People with auditory dyslexia have difficulty processing the basic sounds of language, and the syndrome can result in a strained reading process. In a 2009 study, psychologists concluded that dyslexic people who have issues with self-esteem are more likely to experience emotional and behavioral problems—a perhaps unsurprising finding that Aguilar herself, in an undated videotape titled Work In Progress, commented on in blunter terms: “No matter how hard I try I can’t prove I that understand things in a way that you need to in this society. . . . when you’re at a function and people have nametags on and I’ve met them before and the nametag’s right there and I can’t read it, and I hate myself . . . I want to die.”
What is surprising is that a person with this fractured rapport with writing would choose to incorporate text so prominently into her artwork. In 1987, Aguilar embarked on her Latina Lesbians series, a suite of black-and-white portraits of queer Latinas framed by large white margins that contain notes written by the subjects. Carla Barboza (1987), for example, portrays a fit woman sitting in a wing chair while smoking a cigarette and wearing stylish black boots. Beneath the image, Barboza wrote in clean, black-inked cursive: “I used to worry about being different. Now I realize my differences are my strengths.” Similarly, in Cookie (1987), we see a dramatic, curly haired woman clutching her chest. In exclamation point-inflected script, Cookie inscribed: “I am a proud Latina Lesbiana and I do flaunt it.”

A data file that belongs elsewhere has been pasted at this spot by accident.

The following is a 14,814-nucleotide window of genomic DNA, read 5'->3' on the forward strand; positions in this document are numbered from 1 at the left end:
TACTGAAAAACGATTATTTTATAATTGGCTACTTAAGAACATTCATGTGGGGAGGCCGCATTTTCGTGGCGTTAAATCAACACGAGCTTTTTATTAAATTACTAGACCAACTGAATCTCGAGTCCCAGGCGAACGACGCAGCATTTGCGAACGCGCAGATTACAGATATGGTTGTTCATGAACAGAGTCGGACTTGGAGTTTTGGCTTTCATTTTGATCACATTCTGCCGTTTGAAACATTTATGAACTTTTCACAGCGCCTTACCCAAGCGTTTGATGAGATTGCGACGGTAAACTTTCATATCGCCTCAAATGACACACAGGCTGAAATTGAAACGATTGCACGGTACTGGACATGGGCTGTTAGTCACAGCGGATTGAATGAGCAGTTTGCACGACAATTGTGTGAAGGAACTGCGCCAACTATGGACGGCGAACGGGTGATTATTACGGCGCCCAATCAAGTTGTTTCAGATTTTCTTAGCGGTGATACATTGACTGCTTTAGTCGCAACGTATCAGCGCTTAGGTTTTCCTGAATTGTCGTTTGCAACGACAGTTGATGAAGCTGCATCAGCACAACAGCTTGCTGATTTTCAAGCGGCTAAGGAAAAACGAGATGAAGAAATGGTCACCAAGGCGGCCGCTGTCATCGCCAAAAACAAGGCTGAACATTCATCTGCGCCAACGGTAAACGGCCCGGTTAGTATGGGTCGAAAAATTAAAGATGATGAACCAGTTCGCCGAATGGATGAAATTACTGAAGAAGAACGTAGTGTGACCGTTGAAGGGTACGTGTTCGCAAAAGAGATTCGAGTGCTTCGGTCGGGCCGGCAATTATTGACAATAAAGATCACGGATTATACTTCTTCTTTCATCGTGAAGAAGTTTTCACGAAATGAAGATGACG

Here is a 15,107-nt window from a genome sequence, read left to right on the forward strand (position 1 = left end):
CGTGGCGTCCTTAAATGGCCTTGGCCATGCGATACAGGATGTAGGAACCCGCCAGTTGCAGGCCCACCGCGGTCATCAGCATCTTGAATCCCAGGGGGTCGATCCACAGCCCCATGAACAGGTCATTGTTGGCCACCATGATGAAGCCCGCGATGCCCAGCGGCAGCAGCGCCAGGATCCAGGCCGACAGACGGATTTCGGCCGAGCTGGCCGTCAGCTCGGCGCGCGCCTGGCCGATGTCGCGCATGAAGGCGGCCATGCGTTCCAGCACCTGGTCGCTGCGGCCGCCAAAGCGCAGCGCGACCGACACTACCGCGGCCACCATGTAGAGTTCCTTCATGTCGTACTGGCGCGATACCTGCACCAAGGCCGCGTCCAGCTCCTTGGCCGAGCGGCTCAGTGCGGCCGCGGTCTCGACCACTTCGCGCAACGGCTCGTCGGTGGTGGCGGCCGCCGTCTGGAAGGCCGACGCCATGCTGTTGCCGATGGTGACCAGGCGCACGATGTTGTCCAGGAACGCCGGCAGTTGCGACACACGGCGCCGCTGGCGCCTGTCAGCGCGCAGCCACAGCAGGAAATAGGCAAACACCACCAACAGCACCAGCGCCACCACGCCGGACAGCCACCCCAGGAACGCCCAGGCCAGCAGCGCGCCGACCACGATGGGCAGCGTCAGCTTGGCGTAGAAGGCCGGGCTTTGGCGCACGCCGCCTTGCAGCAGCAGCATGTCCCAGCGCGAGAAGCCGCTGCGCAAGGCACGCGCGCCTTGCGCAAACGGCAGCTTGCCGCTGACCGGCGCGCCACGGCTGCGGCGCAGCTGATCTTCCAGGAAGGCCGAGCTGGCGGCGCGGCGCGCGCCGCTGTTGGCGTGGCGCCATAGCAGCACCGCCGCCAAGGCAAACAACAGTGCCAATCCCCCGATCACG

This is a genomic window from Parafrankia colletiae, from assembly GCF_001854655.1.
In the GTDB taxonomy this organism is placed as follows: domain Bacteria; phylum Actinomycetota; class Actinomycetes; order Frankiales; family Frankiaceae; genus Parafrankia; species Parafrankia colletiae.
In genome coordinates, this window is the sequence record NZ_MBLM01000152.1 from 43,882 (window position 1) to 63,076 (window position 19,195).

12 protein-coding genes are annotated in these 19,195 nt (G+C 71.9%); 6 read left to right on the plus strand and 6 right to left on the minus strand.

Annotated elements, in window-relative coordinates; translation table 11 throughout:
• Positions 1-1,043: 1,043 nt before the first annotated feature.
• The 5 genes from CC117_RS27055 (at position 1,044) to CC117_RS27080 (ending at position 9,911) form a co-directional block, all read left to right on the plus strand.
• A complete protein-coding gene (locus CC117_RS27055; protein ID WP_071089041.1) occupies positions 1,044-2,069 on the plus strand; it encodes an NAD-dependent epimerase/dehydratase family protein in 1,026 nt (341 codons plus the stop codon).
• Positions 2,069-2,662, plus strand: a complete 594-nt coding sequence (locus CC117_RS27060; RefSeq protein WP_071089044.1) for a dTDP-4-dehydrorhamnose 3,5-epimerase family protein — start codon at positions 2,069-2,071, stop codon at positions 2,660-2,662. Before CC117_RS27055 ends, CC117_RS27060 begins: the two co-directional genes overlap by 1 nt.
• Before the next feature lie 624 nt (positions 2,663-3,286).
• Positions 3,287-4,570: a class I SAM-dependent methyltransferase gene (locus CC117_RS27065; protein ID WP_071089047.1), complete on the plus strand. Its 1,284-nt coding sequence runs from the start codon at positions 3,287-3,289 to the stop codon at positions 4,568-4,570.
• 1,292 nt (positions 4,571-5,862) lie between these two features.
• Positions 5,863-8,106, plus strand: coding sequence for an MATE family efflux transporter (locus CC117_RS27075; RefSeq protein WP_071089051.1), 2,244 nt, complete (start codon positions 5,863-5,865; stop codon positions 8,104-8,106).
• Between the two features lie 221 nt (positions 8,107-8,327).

Aguilar incorporated writing into her art even as her reading problems made her feel “inadequate” and suicidal; this choice creates tension and even mystery in her work. In May 1987, Aguilar offered some insight into her methods in a letter to photographer Jim Goldberg, who created the landmark series Rich and Poor (1977–85), black-and-white images of San Franciscans living on either side of the economic divide, with notes written by the subjects. Aguilar’s association with Goldberg indicates his influence on her, but she reflected on her independent motivation for combining words and images in this beguiling passage:
The series is called Latina Lesbian . . . [It shows] a positive image of Latina Lesbian . . . its hard when I have had a lot of years of thinking of myself as being mexican as being negative as being inferior I do feel poud of my culture and who I am but the past and the past thinking and feeling is still around it take time for the hart heart and the bring brain to get together and belive at the same time and truly belive. So the only to say something about being Latina and a Lesbian through photos was to add language.